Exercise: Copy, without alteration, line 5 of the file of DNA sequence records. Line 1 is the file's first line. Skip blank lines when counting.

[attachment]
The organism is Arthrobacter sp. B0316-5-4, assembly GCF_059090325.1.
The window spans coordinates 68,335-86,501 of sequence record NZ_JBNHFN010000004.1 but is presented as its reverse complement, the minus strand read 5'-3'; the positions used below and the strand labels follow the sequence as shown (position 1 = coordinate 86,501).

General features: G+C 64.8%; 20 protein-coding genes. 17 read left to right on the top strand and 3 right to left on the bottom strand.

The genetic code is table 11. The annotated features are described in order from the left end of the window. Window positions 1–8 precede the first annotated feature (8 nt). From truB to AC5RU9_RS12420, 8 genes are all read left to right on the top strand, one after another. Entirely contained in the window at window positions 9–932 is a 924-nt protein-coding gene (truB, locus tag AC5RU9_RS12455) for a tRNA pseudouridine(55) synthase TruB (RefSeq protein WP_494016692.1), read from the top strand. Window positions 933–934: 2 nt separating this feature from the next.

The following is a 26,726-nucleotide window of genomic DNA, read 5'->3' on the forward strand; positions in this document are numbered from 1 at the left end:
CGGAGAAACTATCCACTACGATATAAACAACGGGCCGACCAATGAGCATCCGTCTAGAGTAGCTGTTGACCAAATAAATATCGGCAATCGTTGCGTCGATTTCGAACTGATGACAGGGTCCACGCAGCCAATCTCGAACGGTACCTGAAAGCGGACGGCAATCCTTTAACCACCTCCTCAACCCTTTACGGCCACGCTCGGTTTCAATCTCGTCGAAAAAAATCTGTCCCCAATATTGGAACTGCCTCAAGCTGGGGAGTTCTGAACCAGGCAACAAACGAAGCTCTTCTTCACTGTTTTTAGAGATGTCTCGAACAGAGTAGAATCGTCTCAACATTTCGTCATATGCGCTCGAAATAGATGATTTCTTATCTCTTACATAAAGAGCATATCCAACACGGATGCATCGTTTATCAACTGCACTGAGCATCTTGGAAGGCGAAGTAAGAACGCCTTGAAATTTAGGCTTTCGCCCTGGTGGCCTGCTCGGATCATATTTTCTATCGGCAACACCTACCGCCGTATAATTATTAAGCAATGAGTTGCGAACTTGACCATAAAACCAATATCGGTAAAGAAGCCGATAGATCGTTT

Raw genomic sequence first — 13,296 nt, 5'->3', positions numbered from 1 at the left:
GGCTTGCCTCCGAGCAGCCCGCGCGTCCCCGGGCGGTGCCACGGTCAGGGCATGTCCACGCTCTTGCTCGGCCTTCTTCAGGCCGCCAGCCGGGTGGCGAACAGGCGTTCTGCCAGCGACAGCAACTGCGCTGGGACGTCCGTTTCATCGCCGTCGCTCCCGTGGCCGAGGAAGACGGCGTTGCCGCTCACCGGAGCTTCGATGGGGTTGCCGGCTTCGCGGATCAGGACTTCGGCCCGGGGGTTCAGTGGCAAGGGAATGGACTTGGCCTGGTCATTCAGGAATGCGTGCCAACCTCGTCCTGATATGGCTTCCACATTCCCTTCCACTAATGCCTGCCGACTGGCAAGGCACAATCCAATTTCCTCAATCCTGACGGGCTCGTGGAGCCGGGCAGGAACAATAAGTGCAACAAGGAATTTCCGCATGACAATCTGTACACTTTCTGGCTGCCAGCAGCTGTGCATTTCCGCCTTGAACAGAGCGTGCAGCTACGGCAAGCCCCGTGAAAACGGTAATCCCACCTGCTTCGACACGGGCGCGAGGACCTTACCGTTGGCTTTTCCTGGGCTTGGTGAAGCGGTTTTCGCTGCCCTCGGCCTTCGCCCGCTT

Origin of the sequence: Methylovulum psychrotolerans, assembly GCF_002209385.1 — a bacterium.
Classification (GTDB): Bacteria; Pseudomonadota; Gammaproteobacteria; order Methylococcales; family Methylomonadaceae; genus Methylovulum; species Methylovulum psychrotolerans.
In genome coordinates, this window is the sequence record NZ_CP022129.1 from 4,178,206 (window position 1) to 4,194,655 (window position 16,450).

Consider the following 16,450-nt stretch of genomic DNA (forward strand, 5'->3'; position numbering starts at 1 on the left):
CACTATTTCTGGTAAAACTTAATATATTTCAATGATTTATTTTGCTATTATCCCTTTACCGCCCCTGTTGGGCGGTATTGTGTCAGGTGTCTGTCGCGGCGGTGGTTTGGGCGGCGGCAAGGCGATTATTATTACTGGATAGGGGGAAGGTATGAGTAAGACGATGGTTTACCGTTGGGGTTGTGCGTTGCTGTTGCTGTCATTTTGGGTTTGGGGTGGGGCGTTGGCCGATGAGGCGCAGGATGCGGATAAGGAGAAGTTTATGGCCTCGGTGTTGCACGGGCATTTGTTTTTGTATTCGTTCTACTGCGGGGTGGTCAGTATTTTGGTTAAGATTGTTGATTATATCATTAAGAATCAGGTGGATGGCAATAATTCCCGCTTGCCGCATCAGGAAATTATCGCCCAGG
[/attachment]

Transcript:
The following is a 26,726-nucleotide window of genomic DNA, read 5'->3' on the forward strand; positions in this document are numbered from 1 at the left end: